Neither company is satisfied with that, of course. Google so much so that it moved on from Diane Greene at the end of last year, bringing in Oracle veteran Thomas Kurian to lead the division out of the doldrums. Meanwhile, IBM made an even bigger splash, plucking Red Hat from the market for $34 billion in October.

This week, the two companies made some more noise, letting the cloud market know that they are not ceding the market to anyone. For IBM, which is holding its big IBM Think conference this week in Las Vegas, it involved opening up Watson to competitor clouds. For a company like IBM, this was a huge move, akin to when Microsoft started building apps for iOS. It was an acknowledgement that working across platforms matters, and that if you want to gain market share, you had better start thinking outside the box.

While becoming cross-platform compatible isn’t exactly a radical notion in general, it most certainly is for a company like IBM, which if it had its druthers and a bit more market share, would probably have been content to maintain the status quo. But if the majority of your customers are pursuing a multi-cloud strategy, it might be a good idea for you to jump on the bandwagon — and that’s precisely what IBM has done by opening up access to Watson across clouds in this fashion.

Clearly buying Red Hat was about a hybrid cloud play, and if IBM is serious about that approach, and for $34 billion, it had better be — it would have to walk the walk, not just talk the talk. As IBM Watson CTO and chief architect Ruchir Puri told my colleague Frederic Lardinois about the move, “It’s in these hybrid environments, they’ve got multiple cloud implementations, they have data in their private cloud as well. They have been struggling because the providers of AI have been trying to lock them into a particular implementation that is not suitable to this hybrid cloud environment.” This plays right into the Red Hat strategy, and I’m betting you’ll see more of this approach in other parts of the product line from IBM this year. (Google also acknowledged this when it announced a hybrid strategy of its own last year.)

Meanwhile, Thomas Kurian had his coming-out party at the Goldman Sachs Technology and Internet Conference in San Francisco earlier today. Bloomberg reports that he announced a plan to increase the number of salespeople and train them to understand specific verticals, ripping a page straight from the playbook of his former employer, Oracle.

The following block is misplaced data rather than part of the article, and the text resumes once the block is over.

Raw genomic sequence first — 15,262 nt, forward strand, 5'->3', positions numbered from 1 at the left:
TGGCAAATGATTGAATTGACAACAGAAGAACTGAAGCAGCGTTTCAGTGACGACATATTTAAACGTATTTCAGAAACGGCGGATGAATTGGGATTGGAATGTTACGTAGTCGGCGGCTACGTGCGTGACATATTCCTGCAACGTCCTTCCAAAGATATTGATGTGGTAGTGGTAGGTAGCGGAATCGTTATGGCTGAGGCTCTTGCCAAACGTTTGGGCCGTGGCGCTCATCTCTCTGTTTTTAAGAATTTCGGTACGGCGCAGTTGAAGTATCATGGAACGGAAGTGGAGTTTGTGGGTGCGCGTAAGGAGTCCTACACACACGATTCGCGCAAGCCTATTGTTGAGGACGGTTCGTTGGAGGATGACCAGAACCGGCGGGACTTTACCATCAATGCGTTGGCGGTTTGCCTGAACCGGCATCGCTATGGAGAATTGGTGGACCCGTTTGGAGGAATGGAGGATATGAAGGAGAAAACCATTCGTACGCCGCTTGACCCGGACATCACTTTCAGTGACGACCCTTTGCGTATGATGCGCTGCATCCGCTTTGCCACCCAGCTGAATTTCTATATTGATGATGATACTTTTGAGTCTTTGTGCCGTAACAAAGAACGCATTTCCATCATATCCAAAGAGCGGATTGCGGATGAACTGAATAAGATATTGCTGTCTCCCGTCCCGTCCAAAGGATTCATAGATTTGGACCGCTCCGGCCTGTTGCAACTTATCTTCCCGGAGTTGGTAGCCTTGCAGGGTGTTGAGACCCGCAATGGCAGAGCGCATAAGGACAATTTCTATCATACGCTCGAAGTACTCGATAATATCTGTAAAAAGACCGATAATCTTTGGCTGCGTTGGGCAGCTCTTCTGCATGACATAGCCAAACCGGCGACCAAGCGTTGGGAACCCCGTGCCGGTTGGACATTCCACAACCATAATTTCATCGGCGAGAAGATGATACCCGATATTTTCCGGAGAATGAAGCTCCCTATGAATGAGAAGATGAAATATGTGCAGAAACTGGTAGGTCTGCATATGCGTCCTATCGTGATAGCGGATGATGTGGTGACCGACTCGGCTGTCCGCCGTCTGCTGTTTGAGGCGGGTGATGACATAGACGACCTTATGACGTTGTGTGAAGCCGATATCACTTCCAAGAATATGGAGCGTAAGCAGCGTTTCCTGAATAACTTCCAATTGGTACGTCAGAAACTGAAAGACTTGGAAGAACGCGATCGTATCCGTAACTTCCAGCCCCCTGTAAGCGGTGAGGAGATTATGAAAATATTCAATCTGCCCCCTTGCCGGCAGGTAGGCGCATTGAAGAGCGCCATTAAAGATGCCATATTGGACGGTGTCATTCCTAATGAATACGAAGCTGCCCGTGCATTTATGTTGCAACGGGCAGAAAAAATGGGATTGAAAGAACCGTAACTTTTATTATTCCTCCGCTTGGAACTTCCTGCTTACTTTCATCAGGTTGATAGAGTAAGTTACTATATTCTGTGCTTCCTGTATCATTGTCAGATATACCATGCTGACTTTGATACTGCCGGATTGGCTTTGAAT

He suggested that his company would be more aggressive in pursuing traditional enterprise customers, although I’m sure his predecessor, Diane Greene, wasn’t exactly sitting around counting on inbound marketing interest to grow sales. In fact, rumor had it that she wanted to pursue government contracts much more aggressively than the company was willing to do. Now it’s up to Kurian to grow sales. Of course, given that Google doesn’t report cloud revenue it’s hard to know what growth would look like, but perhaps if it has more success it will be more forthcoming.

As Bloomberg’s Shira Ovide tweeted today, it’s one thing to turn to the tried and true enterprise playbook, but that doesn’t mean that executing on that approach is going to be simple, or that Google will be successful in the end.

These two companies obviously desperately want to alter their cloud fortunes, which have been fairly dismal to this point. The moves announced today are clearly part of a broader strategy to move the market share needle, but whether they can or the market positions have long ago hardened remains to be seen.

Posted Under: Tech News
Page 52 of 82« First...102030...5051525354...607080...Last »

Social Media

Bulk Deals

Subscribe for exclusive Deals

Recent Post

Archives

Facebook

Twitter

Subscribe for exclusive Deals




Copyright 2015 - InnovatePC - All Rights Reserved

Site Design By Digital web avenue